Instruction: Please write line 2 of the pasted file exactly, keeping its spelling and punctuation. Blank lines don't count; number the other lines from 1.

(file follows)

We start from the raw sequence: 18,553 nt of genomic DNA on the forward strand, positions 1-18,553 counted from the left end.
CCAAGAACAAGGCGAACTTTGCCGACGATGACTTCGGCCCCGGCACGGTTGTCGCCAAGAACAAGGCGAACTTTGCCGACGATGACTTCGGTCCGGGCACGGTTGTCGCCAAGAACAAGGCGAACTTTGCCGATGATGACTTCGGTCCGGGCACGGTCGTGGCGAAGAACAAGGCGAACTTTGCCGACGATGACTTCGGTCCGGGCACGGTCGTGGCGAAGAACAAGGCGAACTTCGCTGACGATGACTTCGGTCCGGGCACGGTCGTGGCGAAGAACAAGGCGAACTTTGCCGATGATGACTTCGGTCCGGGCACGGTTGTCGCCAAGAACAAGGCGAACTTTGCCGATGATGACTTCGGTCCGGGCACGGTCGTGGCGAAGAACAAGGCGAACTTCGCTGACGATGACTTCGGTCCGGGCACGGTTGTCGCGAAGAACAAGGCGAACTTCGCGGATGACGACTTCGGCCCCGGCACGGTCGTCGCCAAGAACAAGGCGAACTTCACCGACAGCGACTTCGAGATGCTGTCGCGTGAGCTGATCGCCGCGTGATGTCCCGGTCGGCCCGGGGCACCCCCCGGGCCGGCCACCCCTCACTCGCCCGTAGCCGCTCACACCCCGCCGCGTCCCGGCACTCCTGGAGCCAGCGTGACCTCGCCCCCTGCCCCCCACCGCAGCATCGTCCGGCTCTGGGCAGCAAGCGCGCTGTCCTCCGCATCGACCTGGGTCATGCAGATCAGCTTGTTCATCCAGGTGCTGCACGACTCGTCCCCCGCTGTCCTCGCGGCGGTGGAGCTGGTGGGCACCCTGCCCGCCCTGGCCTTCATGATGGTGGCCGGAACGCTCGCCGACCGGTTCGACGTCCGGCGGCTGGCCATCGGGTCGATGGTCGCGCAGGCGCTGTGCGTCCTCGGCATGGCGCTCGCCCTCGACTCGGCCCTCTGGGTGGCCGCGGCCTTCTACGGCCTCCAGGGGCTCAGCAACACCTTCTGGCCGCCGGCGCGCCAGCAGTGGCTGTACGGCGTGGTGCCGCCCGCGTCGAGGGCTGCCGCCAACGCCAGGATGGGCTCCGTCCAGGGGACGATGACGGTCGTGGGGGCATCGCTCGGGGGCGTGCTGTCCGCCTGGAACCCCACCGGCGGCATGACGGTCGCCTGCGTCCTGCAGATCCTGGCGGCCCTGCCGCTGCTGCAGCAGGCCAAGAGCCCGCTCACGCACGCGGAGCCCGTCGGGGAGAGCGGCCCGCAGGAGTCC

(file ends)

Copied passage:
CCAAGAACAAGGCGAACTTTGCCGACGATGACTTCGGCCCCGGCACGGTTGTCGCCAAGAACAAGGCGAACTTTGCCGACGATGACTTCGGTCCGGGCACGGTTGTCGCCAAGAACAAGGCGAACTTTGCCGATGATGACTTCGGTCCGGGCACGGTCGTGGCGAAGAACAAGGCGAACTTTGCCGACGATGACTTCGGTCCGGGCACGGTCGTGGCGAAGAACAAGGCGAACTTCGCTGACGATGACTTCGGTCCGGGCACGGTCGTGGCGAAGAACAAGGCGAACTTTGCCGATGATGACTTCGGTCCGGGCACGGTTGTCGCCAAGAACAAGGCGAACTTTGCCGATGATGACTTCGGTCCGGGCACGGTCGTGGCGAAGAACAAGGCGAACTTCGCTGACGATGACTTCGGTCCGGGCACGGTTGTCGCGAAGAACAAGGCGAACTTCGCGGATGACGACTTCGGCCCCGGCACGGTCGTCGCCAAGAACAAGGCGAACTTCACCGACAGCGACTTCGAGATGCTGTCGCGTGAGCTGATCGCCGCGTGATGTCCCGGTCGGCCCGGGGCACCCCCCGGGCCGGCCACCCCTCACTCGCCCGTAGCCGCTCACACCCCGCCGCGTCCCGGCACTCCTGGAGCCAGCGTGACCTCGCCCCCTGCCCCCCACCGCAGCATCGTCCGGCTCTGGGCAGCAAGCGCGCTGTCCTCCGCATCGACCTGGGTCATGCAGATCAGCTTGTTCATCCAGGTGCTGCACGACTCGTCCCCCGCTGTCCTCGCGGCGGTGGAGCTGGTGGGCACCCTGCCCGCCCTGGCCTTCATGATGGTGGCCGGAACGCTCGCCGACCGGTTCGACGTCCGGCGGCTGGCCATCGGGTCGATGGTCGCGCAGGCGCTGTGCGTCCTCGGCATGGCGCTCGCCCTCGACTCGGCCCTCTGGGTGGCCGCGGCCTTCTACGGCCTCCAGGGGCTCAGCAACACCTTCTGGCCGCCGGCGCGCCAGCAGTGGCTGTACGGCGTGGTGCCGCCCGCGTCGAGGGCTGCCGCCAACGCCAGGATGGGCTCCGTCCAGGGGACGATGACGGTCGTGGGGGCATCGCTCGGGGGCGTGCTGTCCGCCTGGAACCCCACCGGCGGCATGACGGTCGCCTGCGTCCTGCAGATCCTGGCGGCCCTGCCGCTGCTGCAGCAGGCCAAGAGCCCGCTCACGCACGCGGAGCCCGTCGGGGAGAGCGGCCCGCAGGAGTCC